I point at them with the eye and I write down
05:07
the different notes I hear, and then I create sound portraits.
05:09
Here's some faces.
05:12
(Musical chords)
05:14
Yeah, Nicole Kidman sounds good. (Laughter)
05:29
Some people, I would never relate, but they sound similar.
05:32
Prince Charles has some similarities with Nicole Kidman.
05:35
They have similar sound of eyes.
05:38
So you relate people that you wouldn't relate,
05:40
and you can actually also create concerts
05:42
by looking at the audience faces.
05:46
So I connect the eye, and then I play the audience's faces.
05:48
The good thing about this is,
05:51
if the concert doesn't sound good, it's their fault.
05:53
It's not my fault, because — (Laughter)
05:56
And so another thing that happens is that
05:58
I started having this secondary effect
06:02
that normal sounds started to become color.
06:05
I heard a telephone tone, and it felt green
06:09
because it sounded just like the color green.
06:12
The BBC beeps, they sound turquoise,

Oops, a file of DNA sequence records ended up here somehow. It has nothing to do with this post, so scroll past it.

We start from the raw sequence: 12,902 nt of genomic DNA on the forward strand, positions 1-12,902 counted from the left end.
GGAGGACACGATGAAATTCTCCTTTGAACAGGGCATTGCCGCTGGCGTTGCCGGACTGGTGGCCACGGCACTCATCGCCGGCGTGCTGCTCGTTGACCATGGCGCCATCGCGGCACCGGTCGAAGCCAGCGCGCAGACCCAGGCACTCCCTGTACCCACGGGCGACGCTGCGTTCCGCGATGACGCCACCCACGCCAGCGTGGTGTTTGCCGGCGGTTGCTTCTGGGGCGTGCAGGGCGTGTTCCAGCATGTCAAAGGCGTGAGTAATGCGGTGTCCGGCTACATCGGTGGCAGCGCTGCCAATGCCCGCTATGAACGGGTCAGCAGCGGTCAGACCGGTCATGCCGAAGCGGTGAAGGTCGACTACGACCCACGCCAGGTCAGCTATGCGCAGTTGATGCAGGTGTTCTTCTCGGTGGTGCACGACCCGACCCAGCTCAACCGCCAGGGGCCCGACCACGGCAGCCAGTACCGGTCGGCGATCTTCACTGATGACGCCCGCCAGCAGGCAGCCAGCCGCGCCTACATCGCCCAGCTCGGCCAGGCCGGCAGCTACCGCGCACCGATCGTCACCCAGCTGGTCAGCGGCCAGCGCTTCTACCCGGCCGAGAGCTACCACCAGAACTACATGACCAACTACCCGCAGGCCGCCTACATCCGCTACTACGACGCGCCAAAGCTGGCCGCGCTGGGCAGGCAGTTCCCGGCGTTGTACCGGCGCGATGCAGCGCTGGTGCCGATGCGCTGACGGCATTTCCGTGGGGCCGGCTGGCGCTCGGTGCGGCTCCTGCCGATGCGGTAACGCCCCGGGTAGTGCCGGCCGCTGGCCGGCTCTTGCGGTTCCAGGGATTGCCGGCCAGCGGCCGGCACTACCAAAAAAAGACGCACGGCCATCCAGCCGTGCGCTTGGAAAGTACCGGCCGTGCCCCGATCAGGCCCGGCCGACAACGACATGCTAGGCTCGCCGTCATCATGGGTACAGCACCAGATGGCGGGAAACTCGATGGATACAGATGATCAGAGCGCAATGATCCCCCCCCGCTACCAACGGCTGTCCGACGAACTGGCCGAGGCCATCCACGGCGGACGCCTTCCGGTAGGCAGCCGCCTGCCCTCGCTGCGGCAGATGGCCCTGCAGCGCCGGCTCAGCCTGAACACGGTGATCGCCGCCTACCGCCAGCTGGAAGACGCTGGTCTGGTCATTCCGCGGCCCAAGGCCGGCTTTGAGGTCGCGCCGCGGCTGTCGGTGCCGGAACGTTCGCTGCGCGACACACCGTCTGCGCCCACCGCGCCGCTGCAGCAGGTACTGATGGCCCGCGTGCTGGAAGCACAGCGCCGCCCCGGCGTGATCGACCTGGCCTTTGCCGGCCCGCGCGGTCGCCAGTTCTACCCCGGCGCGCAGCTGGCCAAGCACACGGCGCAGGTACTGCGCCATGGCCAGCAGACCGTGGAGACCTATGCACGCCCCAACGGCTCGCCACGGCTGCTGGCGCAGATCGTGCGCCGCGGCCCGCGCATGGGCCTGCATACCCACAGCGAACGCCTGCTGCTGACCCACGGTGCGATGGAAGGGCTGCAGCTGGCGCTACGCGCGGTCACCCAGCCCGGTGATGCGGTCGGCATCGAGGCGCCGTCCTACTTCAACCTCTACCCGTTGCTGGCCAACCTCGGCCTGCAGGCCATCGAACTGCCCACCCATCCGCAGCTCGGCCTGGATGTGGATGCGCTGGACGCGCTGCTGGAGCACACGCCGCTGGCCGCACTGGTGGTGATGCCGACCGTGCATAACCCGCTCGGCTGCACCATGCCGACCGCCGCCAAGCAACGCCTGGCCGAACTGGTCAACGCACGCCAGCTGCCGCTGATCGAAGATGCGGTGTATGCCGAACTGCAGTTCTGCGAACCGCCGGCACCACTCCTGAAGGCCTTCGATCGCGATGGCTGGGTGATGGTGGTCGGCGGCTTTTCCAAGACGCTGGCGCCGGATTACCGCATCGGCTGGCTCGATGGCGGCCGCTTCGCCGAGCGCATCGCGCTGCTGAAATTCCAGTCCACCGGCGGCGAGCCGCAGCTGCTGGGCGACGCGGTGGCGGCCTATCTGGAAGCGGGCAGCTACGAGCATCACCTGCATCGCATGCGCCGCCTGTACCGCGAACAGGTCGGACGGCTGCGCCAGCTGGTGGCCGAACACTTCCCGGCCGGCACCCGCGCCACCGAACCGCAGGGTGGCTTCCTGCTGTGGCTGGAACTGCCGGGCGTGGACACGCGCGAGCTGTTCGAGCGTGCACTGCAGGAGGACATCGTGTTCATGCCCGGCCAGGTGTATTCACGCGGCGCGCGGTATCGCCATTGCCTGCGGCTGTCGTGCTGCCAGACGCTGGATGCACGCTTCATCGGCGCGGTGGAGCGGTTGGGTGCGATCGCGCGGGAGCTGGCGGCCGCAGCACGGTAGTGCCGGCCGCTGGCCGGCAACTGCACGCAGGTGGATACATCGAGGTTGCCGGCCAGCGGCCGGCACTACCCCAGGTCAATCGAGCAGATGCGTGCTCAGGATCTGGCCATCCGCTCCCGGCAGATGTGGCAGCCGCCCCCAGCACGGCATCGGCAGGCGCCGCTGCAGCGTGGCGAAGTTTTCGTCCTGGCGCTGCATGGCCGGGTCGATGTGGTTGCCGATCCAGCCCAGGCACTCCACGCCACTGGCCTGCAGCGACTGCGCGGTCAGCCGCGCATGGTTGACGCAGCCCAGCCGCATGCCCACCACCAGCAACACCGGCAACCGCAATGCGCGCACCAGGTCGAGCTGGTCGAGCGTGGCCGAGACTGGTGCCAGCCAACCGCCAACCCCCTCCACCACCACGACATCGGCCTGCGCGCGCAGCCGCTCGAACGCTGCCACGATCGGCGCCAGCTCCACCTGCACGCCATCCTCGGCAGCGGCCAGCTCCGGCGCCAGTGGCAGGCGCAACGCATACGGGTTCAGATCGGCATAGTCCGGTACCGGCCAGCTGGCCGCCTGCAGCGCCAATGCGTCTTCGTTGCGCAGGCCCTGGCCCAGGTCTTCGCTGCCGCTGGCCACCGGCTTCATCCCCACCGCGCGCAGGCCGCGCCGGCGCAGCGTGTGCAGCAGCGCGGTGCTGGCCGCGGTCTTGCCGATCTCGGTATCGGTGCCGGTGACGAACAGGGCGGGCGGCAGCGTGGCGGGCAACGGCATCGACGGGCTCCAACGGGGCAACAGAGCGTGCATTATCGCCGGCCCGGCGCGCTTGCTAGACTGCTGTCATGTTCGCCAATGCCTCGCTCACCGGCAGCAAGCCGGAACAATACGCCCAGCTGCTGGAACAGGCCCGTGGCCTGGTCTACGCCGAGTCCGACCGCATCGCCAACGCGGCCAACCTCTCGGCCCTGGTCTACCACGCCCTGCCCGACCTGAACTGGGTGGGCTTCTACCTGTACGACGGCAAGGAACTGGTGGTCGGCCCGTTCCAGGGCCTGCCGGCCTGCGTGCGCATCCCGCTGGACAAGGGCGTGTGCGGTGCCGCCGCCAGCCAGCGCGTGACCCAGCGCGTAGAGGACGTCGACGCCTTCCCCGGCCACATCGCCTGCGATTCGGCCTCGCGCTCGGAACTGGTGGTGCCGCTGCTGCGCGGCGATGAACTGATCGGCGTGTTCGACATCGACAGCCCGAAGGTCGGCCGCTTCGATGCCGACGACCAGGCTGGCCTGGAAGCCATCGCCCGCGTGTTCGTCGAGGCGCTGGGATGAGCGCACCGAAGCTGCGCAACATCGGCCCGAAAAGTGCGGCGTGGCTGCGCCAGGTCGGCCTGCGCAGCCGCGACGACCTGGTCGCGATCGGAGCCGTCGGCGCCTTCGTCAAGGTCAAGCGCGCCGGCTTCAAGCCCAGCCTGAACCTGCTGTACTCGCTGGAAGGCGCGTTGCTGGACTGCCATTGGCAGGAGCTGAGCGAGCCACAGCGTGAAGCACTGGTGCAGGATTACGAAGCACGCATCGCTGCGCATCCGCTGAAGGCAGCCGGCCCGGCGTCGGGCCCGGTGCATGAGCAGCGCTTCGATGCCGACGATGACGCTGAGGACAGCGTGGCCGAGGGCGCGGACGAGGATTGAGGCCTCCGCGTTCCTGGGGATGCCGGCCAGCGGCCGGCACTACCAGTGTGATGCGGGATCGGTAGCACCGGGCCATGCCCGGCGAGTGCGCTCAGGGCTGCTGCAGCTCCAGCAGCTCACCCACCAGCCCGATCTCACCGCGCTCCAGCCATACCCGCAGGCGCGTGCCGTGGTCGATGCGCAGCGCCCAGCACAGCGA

06:15
and listening to Mozart became a yellow experience,
06:18
so I started to paint music and paint people's voices,
06:21
because people's voices have frequencies
06:26
that I relate to color.
06:28
And here's some music translated into color.
06:29
For example, Mozart, "Queen of the Night," looks like this.
06:34
(Music) Very yellow and very colorful,
06:40
because there's many different frequencies.
06:41
(Music)
06:44
And this is a completely different song.
06:48
(Music) It's Justin Bieber's "Baby." (Laughter)
06:50
(Music)
06:54
It is very pink and very yellow.
06:56
So, also voices, I can transform speeches into color,
06:59
for example, these are two very well-known speeches.
07:06
One of them is Martin Luther King's "I Have A Dream,"